If you’ve ever visited the “links” page here on the ‘Head, you’ll have noticed the “News & Tech” and “Link Farms” categories. Many of the sites listed are “community-driven”, meaning the [huge number] of a particular site’s members contribute to the popularity of the linked story. When the same story appears on the front pages of a subset of these websites, it’s either fully qualified as an Internet meme, or at least a look into the Internet’s “user generated content” zeitgeist for that particular day.
Take, for example, the following three stories that have appeared on at least three of the “community-driven” sites within the past few days:
1. Top 5 Ways People Waste Money
Everyone wastes money at some point, and everyone hates to think that they’re the one wasting money. You can’t help but read the article and draw your own conclusion: “Hooray! I’m not doing anything in the top five!” or “Shit! I’m four-for-five and poor as hell!” Well, as the title of that website is “The Common Sense Investor”, here’s a distilled version of that famous-today article:
Don’t be stupid and learn the most basic of mathematical skills. With that, I give you:
Top 5 Ways I Waste Money
- Hockey – buying tickets, refreshments, etc.
- Beers – going out wherever + watching/attending hockey games
- Cable television – 500 channels + NHL Center Ice
- iTunes Music Store – to listen to on the way to hockey games or on a beer run
- Filthy whores
2. Of snakes and rubies; Or why I chose Python over Ruby
Mmm… another one of those valuable “I may not be an expert, but here are the extenuating circumstances surrounding my personal/professional decision to use [something] instead of [some other thing] which serve only to justify the aforementioned decision”. People love those articles. Moreso, people love writing them. I’ve done it, and let me tell you, it’s a self-absorbed purgation of latent guilt and self-doubt like none you’ve ever experienced without professional counselling.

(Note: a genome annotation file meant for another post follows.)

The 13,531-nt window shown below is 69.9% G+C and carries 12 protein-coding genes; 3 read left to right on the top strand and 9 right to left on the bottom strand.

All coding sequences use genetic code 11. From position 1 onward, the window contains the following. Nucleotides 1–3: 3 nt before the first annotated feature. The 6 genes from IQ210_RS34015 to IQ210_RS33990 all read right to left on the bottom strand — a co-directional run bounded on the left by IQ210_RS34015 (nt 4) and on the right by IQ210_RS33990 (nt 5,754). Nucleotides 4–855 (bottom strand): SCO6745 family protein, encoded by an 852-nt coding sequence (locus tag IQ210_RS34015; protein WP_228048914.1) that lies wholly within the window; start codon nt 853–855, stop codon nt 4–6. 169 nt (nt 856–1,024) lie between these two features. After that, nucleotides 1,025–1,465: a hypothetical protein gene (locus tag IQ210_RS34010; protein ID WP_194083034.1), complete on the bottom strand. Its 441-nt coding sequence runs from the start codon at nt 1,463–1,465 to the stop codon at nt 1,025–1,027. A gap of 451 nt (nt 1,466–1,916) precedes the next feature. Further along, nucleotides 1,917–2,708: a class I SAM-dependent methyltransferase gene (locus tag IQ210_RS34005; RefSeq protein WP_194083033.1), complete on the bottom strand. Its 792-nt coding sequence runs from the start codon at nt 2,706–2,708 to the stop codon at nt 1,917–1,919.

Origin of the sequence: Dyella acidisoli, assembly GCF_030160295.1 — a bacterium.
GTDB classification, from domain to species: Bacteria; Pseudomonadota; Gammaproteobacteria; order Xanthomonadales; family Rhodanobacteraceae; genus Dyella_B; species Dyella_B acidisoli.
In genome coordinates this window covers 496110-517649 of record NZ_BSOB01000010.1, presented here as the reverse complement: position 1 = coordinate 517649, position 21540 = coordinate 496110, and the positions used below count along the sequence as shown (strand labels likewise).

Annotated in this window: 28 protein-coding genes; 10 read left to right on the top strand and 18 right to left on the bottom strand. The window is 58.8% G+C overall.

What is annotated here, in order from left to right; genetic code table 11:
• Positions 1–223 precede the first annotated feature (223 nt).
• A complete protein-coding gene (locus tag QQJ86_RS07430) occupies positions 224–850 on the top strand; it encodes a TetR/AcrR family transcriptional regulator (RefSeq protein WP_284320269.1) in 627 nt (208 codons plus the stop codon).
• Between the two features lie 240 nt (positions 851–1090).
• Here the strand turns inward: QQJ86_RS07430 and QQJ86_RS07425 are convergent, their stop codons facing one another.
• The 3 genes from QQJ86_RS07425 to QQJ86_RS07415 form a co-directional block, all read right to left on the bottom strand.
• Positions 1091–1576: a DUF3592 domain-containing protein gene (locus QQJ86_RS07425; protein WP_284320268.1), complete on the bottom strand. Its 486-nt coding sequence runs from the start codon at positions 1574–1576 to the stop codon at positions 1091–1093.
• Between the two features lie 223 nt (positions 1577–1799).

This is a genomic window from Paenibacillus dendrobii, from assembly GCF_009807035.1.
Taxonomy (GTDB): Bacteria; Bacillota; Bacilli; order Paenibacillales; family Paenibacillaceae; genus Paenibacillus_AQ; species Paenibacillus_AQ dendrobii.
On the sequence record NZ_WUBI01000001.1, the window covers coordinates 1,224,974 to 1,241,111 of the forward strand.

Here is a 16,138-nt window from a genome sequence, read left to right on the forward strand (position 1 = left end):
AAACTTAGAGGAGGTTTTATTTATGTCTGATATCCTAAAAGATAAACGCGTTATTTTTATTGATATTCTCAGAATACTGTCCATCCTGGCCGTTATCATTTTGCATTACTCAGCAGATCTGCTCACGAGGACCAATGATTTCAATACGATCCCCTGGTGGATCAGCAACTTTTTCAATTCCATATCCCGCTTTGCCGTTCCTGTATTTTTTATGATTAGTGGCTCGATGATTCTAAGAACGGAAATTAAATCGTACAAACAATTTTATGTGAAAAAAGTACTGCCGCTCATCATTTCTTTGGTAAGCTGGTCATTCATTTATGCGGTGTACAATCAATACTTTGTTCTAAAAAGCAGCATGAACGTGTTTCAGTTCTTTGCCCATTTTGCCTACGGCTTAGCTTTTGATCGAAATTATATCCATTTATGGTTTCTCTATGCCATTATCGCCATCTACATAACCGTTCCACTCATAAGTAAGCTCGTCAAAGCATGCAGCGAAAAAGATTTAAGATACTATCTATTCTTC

But—really—the types of people who read these diatribes aren’t looking for education or enlightenment. They’ve already formed their opinion, and are only reading it so they can add fuel to one of two fires in the perpetual flame war of [something] versus [some other thing]: “Hell yeah, preach brother!” or “Fuck you, you’re an idiot!”
*sigh* We’re all such petty beings.
Why I Chose Python Over Ruby
It’s real simple. When I started to learn how to write scripts and/or program shit, Ruby didn’t exist, and Python is what the owners of the company wanted me to learn. I will refrain from issuing a big “Fuck you!” to all the Ruby-lovin’ simpletons who slag on Python.
def insult (language): exclamation = 'Fuck you!' epithet = 'simpletons' return '%s all you %s-lovin\' %s' % (exclamation, language, epithet) def refraining (lang, issue=True): if issue: return insult(lang) refraining('Ruby', False)
3. How to handle chronic complainers
Ooh, this one has a title as intriguing as the first! We all know at least one chronic complainer, don’t we? Bitch and moan and moan and bitch and whine and “gaaaaaaaawwwwwwwwwwaaaaaaugh, just kill me now!” And, really, we’re all just looking for that one silver-bullet nugget of knowledge about how to handle ‘em.
Y’know what? I’m even cool with it if I am that one chronic complainer in your life; that just means you don’t know enough people, because—man!—you’re getting off easy with me.
The solution to this little “how-to” article is just as simple as everything else I’ve written about today.
How to handle chronic complainers? Shoot them in the face with a Taser.
Epilogue: My next masterpiece will be titled, “How to Properly Capitalize Titles for the Web”. It seems to me that this is among the most ubiquitous of many problems facing the Internet masses today.